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What North Carolina Practices Need to Know About the State’s Delayed Transition to Medicaid Managed Care

By: Sam Cohen
3 Minute Read

The North Carolina Department of Health and Humans Services (NC DHHS) announced yesterday that the state’s initial transition from Medicaid fee-for-service to Medicaid managed care will be delayed. Rather than making the transition in two stages, the entire state is now scheduled to implement managed care on February 1, 2020. This postponement is the result of the ongoing budget standoff between Governor Cooper and the North Carolina General Assembly, which has delayed key legislation and funding.

The Transition to Medicaid Managed Care

NC DHHS had planned to implement the transition to Medicaid managed care in two stages across six regions. In the first stage (“Phase 1”), Regions 2 and 4 were scheduled to transition to managed care in November 2019, with the remaining regions transitioning in February 2020 as part of the second stage.

Preparations for Phase 1 were well underway before yesterday’s announcement, and many physicians have already contracted with the Prepaid Health Plans (PHPs) selected to operate the Medicaid managed care program. Enrollment packets were mailed to beneficiaries in early July, and the open enrollment period for beneficiaries in Regions 2 and 4 began on July 15.

NC DHHS has also put together a number of resources to help providers (and beneficiaries) have a smooth transition, and regular stakeholder calls between NC DHHS and provider associations were scheduled to begin next week.

2020 Budget Fight & Its Impact

These preparations and the implementation schedule have now run headlong into the more than two-month-old N.C. budget standoff. While the budget fight is centered primarily on the question of expanding Medicaid coverage, the budget bill also includes provisions necessary to implement Medicaid transformation. These provisions include mechanisms for funding the transition, including moving money from a reserve fund, as well as creating new assessments on hospitals and a new tax on the PHPs.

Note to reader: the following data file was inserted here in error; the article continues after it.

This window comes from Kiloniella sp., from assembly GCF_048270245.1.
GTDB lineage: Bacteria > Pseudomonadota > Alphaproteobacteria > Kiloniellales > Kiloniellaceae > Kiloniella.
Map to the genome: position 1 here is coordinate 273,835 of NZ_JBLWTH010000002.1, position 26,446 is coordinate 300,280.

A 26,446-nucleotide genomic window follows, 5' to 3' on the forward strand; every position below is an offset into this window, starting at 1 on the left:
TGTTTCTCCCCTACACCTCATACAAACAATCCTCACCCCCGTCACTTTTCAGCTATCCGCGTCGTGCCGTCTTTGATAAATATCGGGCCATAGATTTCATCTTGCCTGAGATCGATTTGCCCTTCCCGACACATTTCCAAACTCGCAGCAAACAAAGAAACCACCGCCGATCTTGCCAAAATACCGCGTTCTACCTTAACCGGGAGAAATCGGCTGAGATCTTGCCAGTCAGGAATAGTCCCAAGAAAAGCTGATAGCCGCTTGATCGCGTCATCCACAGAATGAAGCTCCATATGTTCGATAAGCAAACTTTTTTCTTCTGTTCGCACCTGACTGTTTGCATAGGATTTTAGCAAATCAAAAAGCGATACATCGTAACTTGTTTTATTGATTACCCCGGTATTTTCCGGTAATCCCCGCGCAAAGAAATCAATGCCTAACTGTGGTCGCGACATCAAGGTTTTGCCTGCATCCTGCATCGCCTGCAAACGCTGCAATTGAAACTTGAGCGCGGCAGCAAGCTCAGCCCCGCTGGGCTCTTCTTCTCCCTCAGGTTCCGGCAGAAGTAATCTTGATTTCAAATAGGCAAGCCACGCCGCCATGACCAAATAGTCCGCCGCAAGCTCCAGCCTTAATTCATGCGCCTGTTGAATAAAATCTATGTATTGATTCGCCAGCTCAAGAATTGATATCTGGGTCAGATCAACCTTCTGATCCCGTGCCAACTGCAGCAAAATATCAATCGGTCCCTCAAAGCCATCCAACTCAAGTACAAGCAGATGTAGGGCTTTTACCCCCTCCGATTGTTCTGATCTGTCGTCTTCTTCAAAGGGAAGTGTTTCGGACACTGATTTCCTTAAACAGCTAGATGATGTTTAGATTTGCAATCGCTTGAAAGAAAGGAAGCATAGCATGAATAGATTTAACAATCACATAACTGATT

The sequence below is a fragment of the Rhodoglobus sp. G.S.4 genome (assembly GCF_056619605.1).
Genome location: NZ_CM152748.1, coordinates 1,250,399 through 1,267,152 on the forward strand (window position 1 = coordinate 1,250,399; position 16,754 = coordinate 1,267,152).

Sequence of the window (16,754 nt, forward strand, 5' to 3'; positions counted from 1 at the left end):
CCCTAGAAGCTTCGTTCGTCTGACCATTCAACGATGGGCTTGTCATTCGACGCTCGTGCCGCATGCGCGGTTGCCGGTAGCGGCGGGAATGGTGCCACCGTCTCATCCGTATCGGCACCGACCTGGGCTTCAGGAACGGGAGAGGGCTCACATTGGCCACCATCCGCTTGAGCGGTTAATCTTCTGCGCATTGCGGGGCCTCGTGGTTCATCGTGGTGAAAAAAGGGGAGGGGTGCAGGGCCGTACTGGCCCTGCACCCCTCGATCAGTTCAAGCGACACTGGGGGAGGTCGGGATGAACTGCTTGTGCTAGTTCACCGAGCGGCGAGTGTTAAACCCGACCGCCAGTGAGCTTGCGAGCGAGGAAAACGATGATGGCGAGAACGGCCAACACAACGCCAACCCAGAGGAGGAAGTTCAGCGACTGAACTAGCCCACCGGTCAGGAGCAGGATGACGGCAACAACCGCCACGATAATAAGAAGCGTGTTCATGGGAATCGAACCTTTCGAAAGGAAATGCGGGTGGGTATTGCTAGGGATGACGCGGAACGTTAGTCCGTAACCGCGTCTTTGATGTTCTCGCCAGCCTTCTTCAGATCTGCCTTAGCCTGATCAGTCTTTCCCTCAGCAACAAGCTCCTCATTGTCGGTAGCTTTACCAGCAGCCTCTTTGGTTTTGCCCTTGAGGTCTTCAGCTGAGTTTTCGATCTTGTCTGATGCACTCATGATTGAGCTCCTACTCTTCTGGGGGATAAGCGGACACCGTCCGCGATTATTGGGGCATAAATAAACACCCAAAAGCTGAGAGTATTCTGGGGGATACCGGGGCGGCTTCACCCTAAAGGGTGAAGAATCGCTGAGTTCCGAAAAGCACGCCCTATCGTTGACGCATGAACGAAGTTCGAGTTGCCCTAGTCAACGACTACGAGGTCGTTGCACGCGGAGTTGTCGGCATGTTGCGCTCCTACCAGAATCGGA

With the implementation date for Phase 1 only ten weeks away, NC DHHS felt that it needed to announce the postponement now, because it was not going to have enough time to complete its necessary pre-transition activities. These activities include finalizing health plan and provider rates, confirming health plans have sufficient provider networks, assigning beneficiaries to plans (when the beneficiaries do not self-select plans), and obtaining federal approval to launch.

The budget uncertainty has also reportedly played a role in health plans’ inability to finalize contracts with physicians and other providers.

What Does the Delay Means for NC Physician Practices?

The Medicaid transformation delay will impact many physician practices, but in most cases, this impact should not be overly disruptive. Practices in Regions 2 and 4 will continue to be paid under the Medicaid fee-for-service system from November 1, 2019, through February 1, 2020, when the statewide transition to managed care is scheduled to occur.

NC DHHS also has announced that open enrollment has been extended for beneficiaries in Regions 2 and 4 until December 13, 2019. For the time being, physician practices in these regions should continue encouraging Medicaid patients to enroll with one of the practice’s preferred PHPs. Practices in all other regions should continue their work preparing for the beginning of open enrollment on October 14, 2019, and the scheduled Medicaid managed care transition on February 1.

All practices also should continue to keep a watchful eye on the budget impasse. NC DHHS made this postponement announcement two months before the initial November 1 implementation date. Assuming the amount of time DHHS requires between the budget passing and implementing the transition to Medicaid managed care stays the same, a budget stalemate that continues into mid or late November has the potential to negatively impact the now statewide February 1, 2020, implementation date.

We encourage physicians and their practices to continue to check Curi’s News & Knowledge content for updates on NC’s transition to Medicaid managed care. Members with specific questions can reach out for additional assistance by emailing

Sam Cohen

Sam Cohen is Curi’s Senior Vice President of Health Policy. Curi members may contact him directly at and 919.878.7602. Readers also can follow him on Twitter @samuel_c_cohen.

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